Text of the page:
Short Term Missions (STM) in the local church has long been alternately branded as a blessing or a curse. As with most ideas in missions, STM itself is not evil; it’s what you do with it and how you do it that makes it either an asset or a liability. STM leaders are the vanguard for effectiveness of the short term missions project and opportunities of your church. STM leaders need to understand a proper framework for STM in order to train and lead participants in helpful ways.

What STM is NOT (or should not become):
  • a litmus test for your church’s achievements in missions; i.e. – the more STM participants, the higher your church ranks in missions achievement
  • a sponsored and all-expense-paid vacation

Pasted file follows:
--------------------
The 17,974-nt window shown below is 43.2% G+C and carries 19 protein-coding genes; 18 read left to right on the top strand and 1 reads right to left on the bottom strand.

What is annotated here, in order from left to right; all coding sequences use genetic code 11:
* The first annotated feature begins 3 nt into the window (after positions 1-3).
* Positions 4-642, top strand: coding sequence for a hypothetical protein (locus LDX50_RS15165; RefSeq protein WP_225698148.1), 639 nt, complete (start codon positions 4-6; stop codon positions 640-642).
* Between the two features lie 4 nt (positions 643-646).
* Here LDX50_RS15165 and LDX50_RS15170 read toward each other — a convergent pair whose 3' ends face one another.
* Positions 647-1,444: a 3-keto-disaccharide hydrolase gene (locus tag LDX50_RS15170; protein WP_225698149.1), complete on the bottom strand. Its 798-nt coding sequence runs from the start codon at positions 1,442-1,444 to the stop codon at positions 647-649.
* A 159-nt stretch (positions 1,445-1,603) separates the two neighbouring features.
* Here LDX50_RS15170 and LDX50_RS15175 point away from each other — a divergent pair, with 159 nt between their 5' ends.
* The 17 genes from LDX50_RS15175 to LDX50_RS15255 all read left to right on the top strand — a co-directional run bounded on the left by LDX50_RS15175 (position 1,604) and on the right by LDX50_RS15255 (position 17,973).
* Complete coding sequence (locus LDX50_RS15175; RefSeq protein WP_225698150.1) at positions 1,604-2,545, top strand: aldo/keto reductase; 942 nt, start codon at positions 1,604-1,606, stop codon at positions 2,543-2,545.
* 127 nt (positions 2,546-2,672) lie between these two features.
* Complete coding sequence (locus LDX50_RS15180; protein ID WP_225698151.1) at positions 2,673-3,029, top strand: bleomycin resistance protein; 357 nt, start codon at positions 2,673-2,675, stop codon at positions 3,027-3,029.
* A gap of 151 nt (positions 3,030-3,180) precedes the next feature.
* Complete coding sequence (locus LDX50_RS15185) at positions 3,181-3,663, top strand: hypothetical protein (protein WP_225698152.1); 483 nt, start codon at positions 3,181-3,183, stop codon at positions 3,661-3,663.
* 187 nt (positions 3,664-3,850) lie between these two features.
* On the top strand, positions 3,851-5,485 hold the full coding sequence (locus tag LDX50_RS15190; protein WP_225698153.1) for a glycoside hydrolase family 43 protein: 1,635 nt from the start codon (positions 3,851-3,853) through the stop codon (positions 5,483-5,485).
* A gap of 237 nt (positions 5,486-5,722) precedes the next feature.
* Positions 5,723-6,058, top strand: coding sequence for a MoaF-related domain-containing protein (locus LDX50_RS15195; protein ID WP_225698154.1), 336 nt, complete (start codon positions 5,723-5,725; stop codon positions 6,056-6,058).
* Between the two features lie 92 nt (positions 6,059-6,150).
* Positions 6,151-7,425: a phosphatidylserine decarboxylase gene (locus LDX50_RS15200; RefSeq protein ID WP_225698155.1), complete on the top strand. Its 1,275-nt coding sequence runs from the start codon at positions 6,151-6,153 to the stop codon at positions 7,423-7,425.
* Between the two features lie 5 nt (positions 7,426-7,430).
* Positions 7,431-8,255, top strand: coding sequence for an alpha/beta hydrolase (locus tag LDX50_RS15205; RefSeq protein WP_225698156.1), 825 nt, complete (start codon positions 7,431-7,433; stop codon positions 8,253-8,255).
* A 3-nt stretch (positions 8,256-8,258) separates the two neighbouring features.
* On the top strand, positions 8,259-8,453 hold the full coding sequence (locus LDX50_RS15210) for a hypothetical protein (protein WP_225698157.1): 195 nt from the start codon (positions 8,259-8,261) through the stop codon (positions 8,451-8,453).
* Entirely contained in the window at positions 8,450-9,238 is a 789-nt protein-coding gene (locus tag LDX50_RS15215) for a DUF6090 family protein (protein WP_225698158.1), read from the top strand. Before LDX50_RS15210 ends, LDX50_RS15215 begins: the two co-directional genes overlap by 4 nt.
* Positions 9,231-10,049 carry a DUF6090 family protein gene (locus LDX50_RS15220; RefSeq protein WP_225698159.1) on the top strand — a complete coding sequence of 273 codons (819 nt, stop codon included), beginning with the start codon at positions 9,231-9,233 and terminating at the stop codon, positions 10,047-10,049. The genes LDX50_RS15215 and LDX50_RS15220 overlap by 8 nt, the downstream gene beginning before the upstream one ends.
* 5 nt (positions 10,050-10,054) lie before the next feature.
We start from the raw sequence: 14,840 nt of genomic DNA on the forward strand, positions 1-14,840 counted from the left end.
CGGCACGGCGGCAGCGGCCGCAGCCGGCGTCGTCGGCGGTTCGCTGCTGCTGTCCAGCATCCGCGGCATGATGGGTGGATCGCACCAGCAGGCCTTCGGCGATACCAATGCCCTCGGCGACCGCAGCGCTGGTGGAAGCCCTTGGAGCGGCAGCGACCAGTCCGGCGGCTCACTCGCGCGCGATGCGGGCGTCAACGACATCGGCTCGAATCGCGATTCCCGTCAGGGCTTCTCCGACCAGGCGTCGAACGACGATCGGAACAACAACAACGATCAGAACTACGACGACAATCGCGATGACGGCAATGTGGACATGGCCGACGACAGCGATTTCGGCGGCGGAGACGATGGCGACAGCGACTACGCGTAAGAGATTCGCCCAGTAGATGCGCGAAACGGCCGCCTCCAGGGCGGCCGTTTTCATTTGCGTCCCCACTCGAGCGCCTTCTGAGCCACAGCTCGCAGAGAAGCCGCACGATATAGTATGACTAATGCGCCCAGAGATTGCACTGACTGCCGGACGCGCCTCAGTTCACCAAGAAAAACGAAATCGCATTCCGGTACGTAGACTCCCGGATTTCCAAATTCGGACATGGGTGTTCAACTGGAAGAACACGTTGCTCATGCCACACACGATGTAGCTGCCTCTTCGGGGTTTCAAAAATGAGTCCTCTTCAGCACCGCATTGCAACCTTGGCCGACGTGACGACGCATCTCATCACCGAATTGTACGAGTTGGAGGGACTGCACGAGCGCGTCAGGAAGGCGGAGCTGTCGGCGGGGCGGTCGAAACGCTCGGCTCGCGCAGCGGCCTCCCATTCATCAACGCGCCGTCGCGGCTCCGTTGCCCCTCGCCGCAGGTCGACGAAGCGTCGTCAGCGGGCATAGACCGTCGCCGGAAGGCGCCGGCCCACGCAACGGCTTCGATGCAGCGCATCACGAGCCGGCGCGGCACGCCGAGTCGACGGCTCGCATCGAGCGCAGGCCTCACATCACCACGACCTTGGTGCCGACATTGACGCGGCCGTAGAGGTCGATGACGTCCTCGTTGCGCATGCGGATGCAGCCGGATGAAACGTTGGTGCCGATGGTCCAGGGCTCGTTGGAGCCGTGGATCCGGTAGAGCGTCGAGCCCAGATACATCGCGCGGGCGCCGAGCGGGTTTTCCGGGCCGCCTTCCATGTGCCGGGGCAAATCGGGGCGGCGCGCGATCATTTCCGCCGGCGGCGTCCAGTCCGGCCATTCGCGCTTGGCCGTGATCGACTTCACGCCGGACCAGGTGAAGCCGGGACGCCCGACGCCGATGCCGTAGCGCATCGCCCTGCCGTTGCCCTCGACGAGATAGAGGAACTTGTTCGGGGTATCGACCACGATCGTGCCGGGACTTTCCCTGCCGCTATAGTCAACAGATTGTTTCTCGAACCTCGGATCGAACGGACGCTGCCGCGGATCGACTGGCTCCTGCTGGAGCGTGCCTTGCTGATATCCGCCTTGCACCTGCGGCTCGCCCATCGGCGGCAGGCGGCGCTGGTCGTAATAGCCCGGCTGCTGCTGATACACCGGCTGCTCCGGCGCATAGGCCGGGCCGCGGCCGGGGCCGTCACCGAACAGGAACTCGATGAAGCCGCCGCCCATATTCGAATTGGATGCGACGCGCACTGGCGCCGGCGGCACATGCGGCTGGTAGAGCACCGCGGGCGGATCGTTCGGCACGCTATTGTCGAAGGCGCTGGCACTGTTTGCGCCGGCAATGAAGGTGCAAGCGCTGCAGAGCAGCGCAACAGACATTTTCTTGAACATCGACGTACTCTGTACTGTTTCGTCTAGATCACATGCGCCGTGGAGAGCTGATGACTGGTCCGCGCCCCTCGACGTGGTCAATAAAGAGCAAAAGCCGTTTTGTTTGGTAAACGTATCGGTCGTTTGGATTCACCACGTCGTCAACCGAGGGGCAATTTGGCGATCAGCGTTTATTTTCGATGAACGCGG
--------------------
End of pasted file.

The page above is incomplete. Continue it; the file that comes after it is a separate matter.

• a burden to the missionary hosts
  • a stumbling block to the indigenous recipients or observers

What STM should be:

  • a WIN-WIN-WIN situation for participants, hosts, and recipients
  • an intensive spiritual discipleship experience
  • an opportunity for selfless service
  • a positive, couldn’t-have-done-it-any-other-way, contribution to field ministries
  • a unique cross-cultural growth opportunity
  • a stepping stone to long term relationship with missions and service in the local church
  • a personal skills and gifts development laboratory for the Kingdom
  • an opportunity to stretch participants’ faith in a sovereign, loving God

We recommend the unique training and orientation program of Culture Link. Visit the website for more information.

Code of Best Practice in Short Term Mission

Standards of Excellence in Short Term Missions (Overview)

How Short Term Mission is Becoming a Two-Way Street

Short Term Missions Policy at FBC